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• Let’s say that we have no reflux, then vapours travels through the column and nothing happens. If we have little reflux: In the still the reflux meets warmer
Message 4 of 9 , Jun 1, 2003
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Let’s say that we have no reflux, then vapours travels through the column and nothing happens.

If we have little reflux:

In the still the reflux meets warmer vapour from the lower part of the column, this makes the reflux boil and is leaving a stronger alcohol content in the vapour that travels upwards and meets more reflux. But if we have little reflux, the alcohol content will decrease quickly in the reflux so the alcohol in the vapour won’t be much stronger since the reflux wont be strong.

If we have plenty of reflux, every theoretical bottom in the still will act close to a pot still since the percentage in the reflux wont decrease much.

But lowering the power will maybe increase the efficiency of the packing and that will give you more theoretical bottoms in the still that compensates for lower relux ratio. The question is how much better the packing performs. Still another reason to test different power input in a short still.

It’s actually not that tricky to calculate the approximate alcohol content on every bottom in the still, at least if the still have physical bottoms, but if we approximate a theoretical bottom with scrubbers to 10 cm then it should be the same procedure with packing as with physical bottoms.

If I got some part wrong, please correct me.

Johan

-----Ursprungligt meddelande-----
Från: BOKAKOB [m
ailto:bokakob@...]
Skickat: den 1 juni 2003 19:47
Till: Distillers@yahoogroups.com
Ämne: Re: [Distillers] Re: Saving power

what happens if it is just ideal conditions and there is no need for reflux? if vapors travel up the column and achieve refinement without reflux, why is it impossible?

rodmacd2000 <rmacdoug@...> wrote:

... (snip) but to get a 95% pure output you must be run under a reasonably high
reflux ratio (typically 10:1) and therefore your actual product
output will be something like 70 ml/hour.

I can be wrong I must say
Cheers, Alex...

A

Do you Yahoo!?
Free online calendar with sync to Outlook(TM).

To unsubscribe from this group send a blank email to   distillers-unsubscribe@yahoogroups.com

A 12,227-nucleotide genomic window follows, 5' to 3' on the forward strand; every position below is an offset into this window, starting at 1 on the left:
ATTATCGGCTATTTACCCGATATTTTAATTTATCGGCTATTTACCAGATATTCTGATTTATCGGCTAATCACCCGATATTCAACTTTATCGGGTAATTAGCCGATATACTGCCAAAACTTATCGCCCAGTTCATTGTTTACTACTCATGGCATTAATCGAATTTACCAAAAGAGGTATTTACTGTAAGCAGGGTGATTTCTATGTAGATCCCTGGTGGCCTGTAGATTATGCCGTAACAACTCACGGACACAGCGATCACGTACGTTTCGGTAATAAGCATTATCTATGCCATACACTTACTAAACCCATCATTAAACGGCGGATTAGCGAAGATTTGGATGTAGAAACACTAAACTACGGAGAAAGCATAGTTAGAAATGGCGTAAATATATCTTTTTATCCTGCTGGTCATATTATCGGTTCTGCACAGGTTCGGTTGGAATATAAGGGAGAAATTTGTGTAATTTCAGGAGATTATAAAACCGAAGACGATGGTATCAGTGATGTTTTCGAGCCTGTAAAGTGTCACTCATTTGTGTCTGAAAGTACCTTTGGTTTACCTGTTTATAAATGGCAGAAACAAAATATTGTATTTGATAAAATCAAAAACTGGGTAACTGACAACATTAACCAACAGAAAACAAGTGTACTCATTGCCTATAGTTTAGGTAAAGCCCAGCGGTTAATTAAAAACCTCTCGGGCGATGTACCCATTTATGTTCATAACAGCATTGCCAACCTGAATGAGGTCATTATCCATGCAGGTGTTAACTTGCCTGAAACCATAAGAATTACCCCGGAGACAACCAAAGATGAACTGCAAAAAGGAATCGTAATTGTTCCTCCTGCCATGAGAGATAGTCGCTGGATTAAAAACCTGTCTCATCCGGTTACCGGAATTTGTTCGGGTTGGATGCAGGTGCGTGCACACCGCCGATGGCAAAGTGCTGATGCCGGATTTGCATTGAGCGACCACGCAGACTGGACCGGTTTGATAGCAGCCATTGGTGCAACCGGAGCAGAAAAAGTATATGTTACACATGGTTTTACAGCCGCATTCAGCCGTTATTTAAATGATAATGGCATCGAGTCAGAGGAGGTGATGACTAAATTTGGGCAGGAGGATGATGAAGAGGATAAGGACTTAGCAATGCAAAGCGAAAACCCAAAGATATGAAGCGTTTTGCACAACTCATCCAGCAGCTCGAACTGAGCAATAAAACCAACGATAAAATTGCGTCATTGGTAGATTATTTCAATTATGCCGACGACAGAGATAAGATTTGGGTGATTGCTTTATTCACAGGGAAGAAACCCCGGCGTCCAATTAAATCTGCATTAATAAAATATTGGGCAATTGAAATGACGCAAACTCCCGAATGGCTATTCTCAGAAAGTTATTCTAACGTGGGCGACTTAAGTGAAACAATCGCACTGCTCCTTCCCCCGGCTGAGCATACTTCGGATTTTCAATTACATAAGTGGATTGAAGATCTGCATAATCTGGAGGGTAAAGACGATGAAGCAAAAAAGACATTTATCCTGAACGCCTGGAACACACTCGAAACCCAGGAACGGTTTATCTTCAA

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FAQ and other information at http://homedistiller.org

• Let’s say that we have no reflux, then vapours travels through the column and nothing happens. If we have little reflux: In the still the reflux meets warmer
Message 5 of 9 , Jun 1, 2003
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Let’s say that we have no reflux, then vapours travels through the column and nothing happens.

If we have little reflux:

In the still the reflux meets warmer vapour from the lower part of the column, this makes the reflux boil and is leaving a stronger alcohol content in the vapour that travels upwards and meets more reflux. But if we have little reflux, the alcohol content will decrease quickly in the reflux so the alcohol in the vapour won’t be much stronger.

If we have plenty of reflux, every theoretical bottom in the still will act close to a pot still since the percentage in the reflux wont decrease much.

But lowering the power will maybe increase the efficiency of the packing and that will give you more theoretical bottoms in the still that compensates for lower relux ratio. The question is how much better the packing performs. Still another reason to test different power input in a short still.

It’s actually not that tricky to calculate the approximate alcohol content on every bottom in the still, at least if the still have physical bottoms, but if we approximate a theoretical bottom with scrubbers to 10 cm then

Johan

-----Ursprungligt meddelande-----